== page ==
There’s something ironic about studying reforms – action and progress – while sitting still for hours, shoulders hunched over a screen.
Sitting Inert, Studying a Movement
Twelve thirty in the morning
meant a forty-two-page citation
spree on the Leipzig disputation
between the great Martin Luther
and his rival, Johann Eck.
She had a struggle of her own,
between her heart and the L-carnitine
and taurine ingredients in her energy
drink. She would’ve searched
the possibility of death from
a thousand percent daily value’s
worth of riboflavin and niacin
but it was now two twenty-seven.
She was five Monsters in
and ninety-five theses too deep.
And at three forty-one, her face
went gray, her bladder hurting
from holding it in for as long
as she could because using
the bathroom was, now, an
inconvenience; it took up
too much time. But here,
she understood compassion,
as she saw Luther, eager
for accessibility, a bible
for the common people.
He prioritized his work over
his health, and then,
he passed six kidney stones, shortly
before his death. Commendable.
But at six a.m. with the sun rising over
St. Peter’s basilica, she sat static,
suddenly speechless as she read
of the treatise he authored
leading to the death of a thousand
peasants. He was undeniably
anti-semitic. And towards his
death, he diagnosed his cynicism
as a result of poor health,
and immediately, she ran to the bathroom,
to relieve herself of it all.
Just like the title explains, this poem was inspired by the night I overdosed on caffeine, developing a stomach ulcer, at the ripe, old age of 20. So, here’s a little story time:
2017 was the 500th anniversary of when Martin Luther posted his 95 Theses.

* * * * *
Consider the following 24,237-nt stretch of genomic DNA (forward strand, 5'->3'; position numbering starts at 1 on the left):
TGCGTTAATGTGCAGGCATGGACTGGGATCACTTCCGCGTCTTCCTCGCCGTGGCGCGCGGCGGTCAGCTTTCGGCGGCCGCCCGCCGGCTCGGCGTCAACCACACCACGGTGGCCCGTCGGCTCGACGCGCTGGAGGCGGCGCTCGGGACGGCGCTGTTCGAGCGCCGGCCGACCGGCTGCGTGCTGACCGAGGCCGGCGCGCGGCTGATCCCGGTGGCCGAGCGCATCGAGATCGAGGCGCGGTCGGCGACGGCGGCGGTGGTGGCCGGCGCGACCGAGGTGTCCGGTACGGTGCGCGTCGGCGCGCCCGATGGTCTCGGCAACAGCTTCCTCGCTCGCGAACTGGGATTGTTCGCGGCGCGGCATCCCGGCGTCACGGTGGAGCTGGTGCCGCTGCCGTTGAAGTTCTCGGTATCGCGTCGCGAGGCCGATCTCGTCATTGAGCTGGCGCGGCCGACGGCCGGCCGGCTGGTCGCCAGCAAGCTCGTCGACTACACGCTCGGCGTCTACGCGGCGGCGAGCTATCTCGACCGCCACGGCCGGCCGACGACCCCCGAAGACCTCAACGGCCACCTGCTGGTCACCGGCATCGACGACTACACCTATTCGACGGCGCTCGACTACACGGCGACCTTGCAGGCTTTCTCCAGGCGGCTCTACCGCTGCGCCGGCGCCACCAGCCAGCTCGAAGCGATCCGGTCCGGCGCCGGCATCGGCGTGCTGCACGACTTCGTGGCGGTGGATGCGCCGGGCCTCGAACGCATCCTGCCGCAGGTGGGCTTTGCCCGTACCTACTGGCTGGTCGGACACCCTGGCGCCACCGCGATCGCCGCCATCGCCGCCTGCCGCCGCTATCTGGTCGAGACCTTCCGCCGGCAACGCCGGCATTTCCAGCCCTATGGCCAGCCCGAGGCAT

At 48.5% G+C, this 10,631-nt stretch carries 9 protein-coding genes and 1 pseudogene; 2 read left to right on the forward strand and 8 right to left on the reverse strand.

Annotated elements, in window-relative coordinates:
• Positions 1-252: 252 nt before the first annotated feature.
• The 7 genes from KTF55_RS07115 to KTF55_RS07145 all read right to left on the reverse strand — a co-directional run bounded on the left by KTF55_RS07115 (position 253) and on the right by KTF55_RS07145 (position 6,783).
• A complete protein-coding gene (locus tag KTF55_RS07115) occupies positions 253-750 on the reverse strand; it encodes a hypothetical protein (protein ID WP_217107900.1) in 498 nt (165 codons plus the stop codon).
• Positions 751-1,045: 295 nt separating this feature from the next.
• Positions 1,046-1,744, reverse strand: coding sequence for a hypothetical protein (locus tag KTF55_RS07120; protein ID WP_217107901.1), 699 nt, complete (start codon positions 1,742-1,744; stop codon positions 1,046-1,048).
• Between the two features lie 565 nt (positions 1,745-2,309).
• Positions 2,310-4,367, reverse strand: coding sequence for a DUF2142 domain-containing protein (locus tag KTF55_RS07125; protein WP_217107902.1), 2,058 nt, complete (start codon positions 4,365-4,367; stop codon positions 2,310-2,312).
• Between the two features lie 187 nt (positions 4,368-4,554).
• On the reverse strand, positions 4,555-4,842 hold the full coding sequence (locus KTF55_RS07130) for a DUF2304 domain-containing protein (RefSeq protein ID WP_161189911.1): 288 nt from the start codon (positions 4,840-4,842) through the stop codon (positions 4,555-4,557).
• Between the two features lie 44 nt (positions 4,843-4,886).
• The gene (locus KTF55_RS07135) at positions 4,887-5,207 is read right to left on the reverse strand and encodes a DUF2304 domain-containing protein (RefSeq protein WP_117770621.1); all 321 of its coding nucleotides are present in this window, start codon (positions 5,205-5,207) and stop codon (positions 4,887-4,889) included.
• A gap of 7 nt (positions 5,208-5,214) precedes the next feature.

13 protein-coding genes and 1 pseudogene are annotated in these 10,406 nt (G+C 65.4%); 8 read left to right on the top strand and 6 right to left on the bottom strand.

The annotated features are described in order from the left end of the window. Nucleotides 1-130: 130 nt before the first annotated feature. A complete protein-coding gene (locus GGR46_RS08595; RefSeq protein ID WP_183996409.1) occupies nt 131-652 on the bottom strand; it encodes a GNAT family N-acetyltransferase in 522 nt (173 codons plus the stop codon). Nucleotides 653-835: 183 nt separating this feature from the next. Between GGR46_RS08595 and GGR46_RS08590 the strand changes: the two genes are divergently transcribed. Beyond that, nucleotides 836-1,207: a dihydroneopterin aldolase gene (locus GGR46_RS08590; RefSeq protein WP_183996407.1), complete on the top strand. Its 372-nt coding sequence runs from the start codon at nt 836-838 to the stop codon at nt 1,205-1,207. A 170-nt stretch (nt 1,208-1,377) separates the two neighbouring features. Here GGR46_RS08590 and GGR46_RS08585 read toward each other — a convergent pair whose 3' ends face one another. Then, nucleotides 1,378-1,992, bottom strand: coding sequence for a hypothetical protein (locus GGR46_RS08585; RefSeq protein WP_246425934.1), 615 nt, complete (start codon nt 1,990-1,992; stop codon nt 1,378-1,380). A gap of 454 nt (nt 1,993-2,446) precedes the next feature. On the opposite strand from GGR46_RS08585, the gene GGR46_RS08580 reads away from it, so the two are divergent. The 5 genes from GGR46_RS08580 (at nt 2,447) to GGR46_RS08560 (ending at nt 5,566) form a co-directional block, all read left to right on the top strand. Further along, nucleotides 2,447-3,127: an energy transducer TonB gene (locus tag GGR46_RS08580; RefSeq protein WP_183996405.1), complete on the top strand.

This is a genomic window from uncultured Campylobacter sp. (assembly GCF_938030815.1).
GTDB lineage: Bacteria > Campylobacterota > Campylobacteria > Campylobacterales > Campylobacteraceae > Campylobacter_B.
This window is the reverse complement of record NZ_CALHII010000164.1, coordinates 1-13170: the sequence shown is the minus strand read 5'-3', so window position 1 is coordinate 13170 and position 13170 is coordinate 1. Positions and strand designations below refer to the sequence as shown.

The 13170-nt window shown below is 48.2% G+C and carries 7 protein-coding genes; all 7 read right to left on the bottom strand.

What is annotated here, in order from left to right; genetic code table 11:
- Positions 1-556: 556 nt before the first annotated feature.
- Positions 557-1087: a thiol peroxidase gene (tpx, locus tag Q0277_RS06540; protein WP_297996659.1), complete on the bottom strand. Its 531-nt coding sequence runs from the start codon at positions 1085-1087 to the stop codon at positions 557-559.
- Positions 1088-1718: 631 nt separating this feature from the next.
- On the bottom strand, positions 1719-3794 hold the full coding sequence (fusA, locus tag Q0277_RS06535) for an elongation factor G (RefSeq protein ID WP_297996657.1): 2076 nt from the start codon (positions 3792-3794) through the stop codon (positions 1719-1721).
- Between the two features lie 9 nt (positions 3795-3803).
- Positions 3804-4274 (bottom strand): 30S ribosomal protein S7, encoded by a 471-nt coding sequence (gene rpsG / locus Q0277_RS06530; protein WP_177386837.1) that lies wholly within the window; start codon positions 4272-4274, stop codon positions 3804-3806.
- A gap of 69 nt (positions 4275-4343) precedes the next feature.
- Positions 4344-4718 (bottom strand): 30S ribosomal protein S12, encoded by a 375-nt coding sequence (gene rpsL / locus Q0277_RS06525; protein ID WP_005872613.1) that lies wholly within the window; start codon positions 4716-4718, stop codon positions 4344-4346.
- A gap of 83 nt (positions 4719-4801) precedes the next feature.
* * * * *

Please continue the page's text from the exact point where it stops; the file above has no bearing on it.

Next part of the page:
I know. Iconic.
And the year prior, a professor (who I absolutely adored) was writing a biography on Luther, with the goal of publishing his book by 2017. I was chosen to be his research assistant.
Again, I adored this professor, so I put in 100% for each chapter of Luther’s life. To put this into perspective, I dove so deep, I could tell you what type of beer Luther drank down to the pet-names he called his wife.
But 100% meant little sleep. So, to compensate, I started drinking Monster. Then I tried Red Bull. Then I tried 5-Hour Energy shots. Then I started mixing ’em with the mentality of “well, one cocktail won’t hurt.” And eventually, I didn’t need to sleep!
Obviously, I was wrong. Apparently, working long hours with no sleep also meant that your body’s immune system weakened too. And one day, I started noticing a cold.
And like any person living in a first-world country, I took some tylenol.
Well, APPARENTLY, taking an energy shot, followed by some Red Bull, followed by two Monsters, followed by a tylenol pill (all taken within 4 hours) can really damage your insides.
Huh. Who knew?
Anyway, long story short, all those things burned a couple holes in my stomach lining, all because I was just trying to be a good student.
College is obviously different from when Luther went to school, but the idea of studying to the death isn’t new…and it’s still (and will continue to be) relevant.
So, if you are (or were) a college student, I’d love to hear about your experience! In college, did you prioritize studying? Or was there something else that took precedence?
Just curious…’cause I know if I was given the chance to redo college, I’d do some serious re-prioritizing.
Leave your thoughts in the comments below!